|Monarch Elizabeth II|
Role 17th Duke of Norfolk
Name Miles 17th
|Political party Conservative|
Education Christ Church, Oxford
|Preceded by The 16th Duke of Norfolk|
Succeeded by The 18th Duke of Norfolk
Full Name Miles Frances Fitzalan-Howard
Born 21 July 1915 49 Eaton Place, London (1915-07-21)
Resting place Fitzalan Chapel, Arundel Castle, West Sussex
Died June 24, 2002, Hambleden, United Kingdom
Spouse Anne Fitzalan-Howard, Duchess of Norfolk (m. 1949–2002)
Children Edward Fitzalan-Howard, 18th Duke of Norfolk
Siblings Lord Michael Fitzalan-Howard
Similar People Edward Fitzalan‑Howard - 18th Duk, Henry Fitzalan‑Howard - Earl of Ar, Lady Marcia FitzAlan‑Howard, Georgina Fitzalan‑Howard - Duchess, Thomas Howard - 3rd Duke
Major General Miles Francis Stapleton Fitzalan-Howard, 17th Duke of Norfolk, (21 July 1915 – 24 June 2002), was a British Army general and peer. He was the eldest son of Bernard Fitzalan-Howard, 3rd Baron Howard of Glossop, and his wife Mona Stapleton, 11th Baroness Beaumont.
- Military career
- Baronies of Beaumont and Howard of Glossop
- Dukedom of Norfolk
- Personal life
- Titles and styles
- Honours and awards
Educated at Ampleforth College and Christ Church, Oxford, Miles Fitzalan-Howard was commissioned as a second lieutenant in the Territorial Army as a university candidate on 3 July 1936. and was subsequently commissioned in the same rank in the Grenadier Guards on 27 August 1937, with seniority from 30 January 1936. He was promoted to lieutenant on 30 January 1939 and to captain on 30 January 1944.
In April 1944, as a temporary major during the Second World War, he was awarded the Military Cross for reconnaissance of mined roads. He was at the time on foot and under enemy fire. He was quoted in his obituary in The Independent as saying: "Anyone can be the Duke of Norfolk, but I'm rather proud of that medal."
Fitzalan-Howard was promoted to the substantive rank of major on 30 January 1949. Promoted to lieutenant-colonel on 28 February 1955, he was appointed Chief of the British mission to the Soviet forces in Germany in 1957, and received a promotion to colonel on 24 April 1958 He was appointed a Commander of the Order of the British Empire (CBE), Military Division, in the 1960 New Year Honours.
In 1961, he was appointed Commander of the 70th Brigade (King's African Rifles and the Kenya Regiment), just before Kenyan independence. Promoted to brigadier on 1 January 1963, he became General Officer Commanding 1st Division on 5 November, with the rank of temporary major general. He was conformed in the substantive rank of major-general in February 1964, retroactive to 5 November and with seniority from 10 April 1963.
After relinquishing his command on 5 November 1965, he became Director of Management and Support Intelligence at the Ministry of Defence on 6 January 1966 Appointed a Companion of the Order of the Bath (CB) in the 1966 Queen's Birthday Honours, he was appointed Director of Service Intelligence at the Ministry of Defence on 29 July. He relinquished this appointment on 18 September of the following year and retired the same day, after 31 years of service.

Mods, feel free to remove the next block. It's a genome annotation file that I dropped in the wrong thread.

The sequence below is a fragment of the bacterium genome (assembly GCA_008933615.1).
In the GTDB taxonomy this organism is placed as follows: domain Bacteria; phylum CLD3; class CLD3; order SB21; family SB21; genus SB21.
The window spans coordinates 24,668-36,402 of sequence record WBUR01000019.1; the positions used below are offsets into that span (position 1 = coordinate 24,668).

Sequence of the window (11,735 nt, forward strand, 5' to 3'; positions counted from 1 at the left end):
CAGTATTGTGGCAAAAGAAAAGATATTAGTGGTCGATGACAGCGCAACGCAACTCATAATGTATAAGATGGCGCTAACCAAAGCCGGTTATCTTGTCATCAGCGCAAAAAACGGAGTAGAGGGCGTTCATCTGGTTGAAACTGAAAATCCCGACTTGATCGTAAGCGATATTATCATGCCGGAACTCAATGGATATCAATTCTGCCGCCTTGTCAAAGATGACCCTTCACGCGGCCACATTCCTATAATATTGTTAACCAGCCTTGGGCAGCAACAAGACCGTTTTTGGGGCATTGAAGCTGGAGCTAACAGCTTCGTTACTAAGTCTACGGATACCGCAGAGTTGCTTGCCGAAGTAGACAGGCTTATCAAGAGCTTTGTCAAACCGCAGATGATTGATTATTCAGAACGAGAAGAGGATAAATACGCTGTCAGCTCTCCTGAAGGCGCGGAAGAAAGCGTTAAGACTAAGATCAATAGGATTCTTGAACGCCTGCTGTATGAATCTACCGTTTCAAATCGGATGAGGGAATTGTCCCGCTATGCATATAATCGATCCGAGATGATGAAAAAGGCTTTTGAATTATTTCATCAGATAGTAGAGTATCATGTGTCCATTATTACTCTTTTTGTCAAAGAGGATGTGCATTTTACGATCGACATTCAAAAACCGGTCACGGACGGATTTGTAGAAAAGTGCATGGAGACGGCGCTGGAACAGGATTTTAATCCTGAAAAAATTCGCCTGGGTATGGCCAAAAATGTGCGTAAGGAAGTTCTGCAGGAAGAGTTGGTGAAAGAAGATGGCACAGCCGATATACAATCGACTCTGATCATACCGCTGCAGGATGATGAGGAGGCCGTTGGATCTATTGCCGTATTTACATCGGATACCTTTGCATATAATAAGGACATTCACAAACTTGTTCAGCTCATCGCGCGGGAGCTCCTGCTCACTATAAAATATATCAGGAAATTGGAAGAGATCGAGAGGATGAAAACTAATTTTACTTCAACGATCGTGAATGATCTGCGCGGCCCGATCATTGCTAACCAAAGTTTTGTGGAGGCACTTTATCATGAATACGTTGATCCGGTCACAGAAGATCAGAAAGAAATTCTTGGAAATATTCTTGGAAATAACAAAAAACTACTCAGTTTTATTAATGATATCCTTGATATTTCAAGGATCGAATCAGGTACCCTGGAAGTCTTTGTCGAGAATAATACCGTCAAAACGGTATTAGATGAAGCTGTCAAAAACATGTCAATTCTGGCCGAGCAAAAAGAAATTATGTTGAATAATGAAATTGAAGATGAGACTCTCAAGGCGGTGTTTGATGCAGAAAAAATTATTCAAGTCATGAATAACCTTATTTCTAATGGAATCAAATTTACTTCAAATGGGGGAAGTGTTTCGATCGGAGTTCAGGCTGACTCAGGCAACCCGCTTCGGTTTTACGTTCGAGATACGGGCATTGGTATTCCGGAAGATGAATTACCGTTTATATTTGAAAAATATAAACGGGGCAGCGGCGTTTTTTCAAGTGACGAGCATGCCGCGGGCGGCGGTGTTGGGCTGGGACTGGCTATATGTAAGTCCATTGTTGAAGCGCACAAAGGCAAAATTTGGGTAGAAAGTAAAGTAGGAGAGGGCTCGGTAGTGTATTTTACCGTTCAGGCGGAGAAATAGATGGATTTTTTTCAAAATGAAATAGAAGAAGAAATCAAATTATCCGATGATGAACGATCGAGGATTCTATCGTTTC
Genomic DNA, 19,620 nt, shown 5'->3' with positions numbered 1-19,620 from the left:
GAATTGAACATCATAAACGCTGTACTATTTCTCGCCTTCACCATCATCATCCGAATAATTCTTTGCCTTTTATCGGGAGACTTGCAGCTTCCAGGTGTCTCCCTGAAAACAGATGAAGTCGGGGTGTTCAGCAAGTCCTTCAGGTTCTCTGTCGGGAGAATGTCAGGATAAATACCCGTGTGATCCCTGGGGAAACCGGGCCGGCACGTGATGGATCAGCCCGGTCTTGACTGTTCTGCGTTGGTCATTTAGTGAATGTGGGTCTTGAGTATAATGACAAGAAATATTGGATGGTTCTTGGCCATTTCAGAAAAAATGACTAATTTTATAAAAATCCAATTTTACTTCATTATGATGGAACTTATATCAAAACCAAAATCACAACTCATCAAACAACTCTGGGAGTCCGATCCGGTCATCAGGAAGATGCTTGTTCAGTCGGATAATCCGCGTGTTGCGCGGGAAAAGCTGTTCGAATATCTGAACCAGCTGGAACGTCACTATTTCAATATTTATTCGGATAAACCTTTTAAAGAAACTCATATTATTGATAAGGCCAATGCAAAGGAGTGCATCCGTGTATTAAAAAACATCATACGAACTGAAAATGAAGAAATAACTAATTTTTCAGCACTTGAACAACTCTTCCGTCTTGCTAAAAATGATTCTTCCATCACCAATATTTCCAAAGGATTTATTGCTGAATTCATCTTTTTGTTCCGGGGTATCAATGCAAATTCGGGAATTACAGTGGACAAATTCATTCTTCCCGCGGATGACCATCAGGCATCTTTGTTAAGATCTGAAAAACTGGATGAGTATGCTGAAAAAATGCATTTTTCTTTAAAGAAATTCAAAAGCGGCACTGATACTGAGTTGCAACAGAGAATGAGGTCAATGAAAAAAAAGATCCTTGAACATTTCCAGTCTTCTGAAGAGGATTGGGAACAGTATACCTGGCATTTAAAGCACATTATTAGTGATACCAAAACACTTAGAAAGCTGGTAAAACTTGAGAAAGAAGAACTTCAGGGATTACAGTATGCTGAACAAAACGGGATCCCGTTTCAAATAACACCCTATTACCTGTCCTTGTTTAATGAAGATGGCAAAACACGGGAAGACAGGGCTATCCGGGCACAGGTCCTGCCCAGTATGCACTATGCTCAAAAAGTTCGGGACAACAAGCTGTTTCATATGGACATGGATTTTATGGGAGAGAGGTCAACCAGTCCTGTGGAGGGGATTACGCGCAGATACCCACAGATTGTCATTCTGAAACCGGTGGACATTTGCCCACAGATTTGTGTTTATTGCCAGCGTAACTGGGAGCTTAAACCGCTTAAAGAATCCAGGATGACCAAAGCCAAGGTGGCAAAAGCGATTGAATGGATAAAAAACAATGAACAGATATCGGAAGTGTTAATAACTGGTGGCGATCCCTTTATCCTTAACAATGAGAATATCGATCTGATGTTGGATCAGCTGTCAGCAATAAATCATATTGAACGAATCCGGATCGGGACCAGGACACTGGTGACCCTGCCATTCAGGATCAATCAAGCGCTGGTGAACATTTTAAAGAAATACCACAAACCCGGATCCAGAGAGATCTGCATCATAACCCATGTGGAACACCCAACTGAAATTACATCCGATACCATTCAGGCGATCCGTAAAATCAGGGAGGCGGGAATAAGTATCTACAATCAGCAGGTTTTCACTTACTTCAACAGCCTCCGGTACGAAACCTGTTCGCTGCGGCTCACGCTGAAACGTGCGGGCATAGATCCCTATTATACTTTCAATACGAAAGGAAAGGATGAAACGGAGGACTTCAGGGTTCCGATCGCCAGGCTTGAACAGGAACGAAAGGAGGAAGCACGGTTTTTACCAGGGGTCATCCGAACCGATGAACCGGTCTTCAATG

Baronies of Beaumont and Howard of Glossop
The Duke inherited the Barony of Beaumont from his mother, the 11th Baroness, in 1971, and the Barony Howard of Glossop from his father, the 3rd Baron, in 1972.
Dukedom of Norfolk
When he was Lord Beaumont he inherited the Dukedom of Norfolk from his second cousin once removed, The 16th Duke of Norfolk, in 1975 and added his mother's maiden name of Stapleton before his own that year. He also inherited the Great Office of Earl Marshal and Hereditary Marshal of England, which is attached to the Dukedom of Norfolk, thereby becoming responsible for State occasions. He became, by virtue of this office, the hereditary judge of the Court of Chivalry and head of the College of Arms, responsible for heraldry in England and Wales as well as other parts of the Commonwealth of Nations such as Australia and New Zealand.
The Dukes of Norfolk remained Roman Catholic despite the Reformation (see recusancy). The Duke, as senior Roman Catholic peer of the United Kingdom, represented The Queen at the installation of Pope John Paul I and Pope John Paul II and at the funeral of Pope John Paul I. The 17th Duke was patron of many Catholic charities and benevolent organisations, including the Catholic Building Society.
One of eight children (all of whose first names started with the letter "M"), the Duke married Anne Mary Teresa Constable-Maxwell in 1949. They had two sons and three daughters:
The Duke died on 24 June 2002 and is buried at Fitzalan Chapel on the western grounds of Arundel Castle. A memorial service was held at Westminster Cathedral, celebrated by the Cardinal Archbishop of Westminster; the congregation was led by Princess Alexandra of Kent representing the Queen and by Field Marshal Lord Bramall representing the Duke of Edinburgh.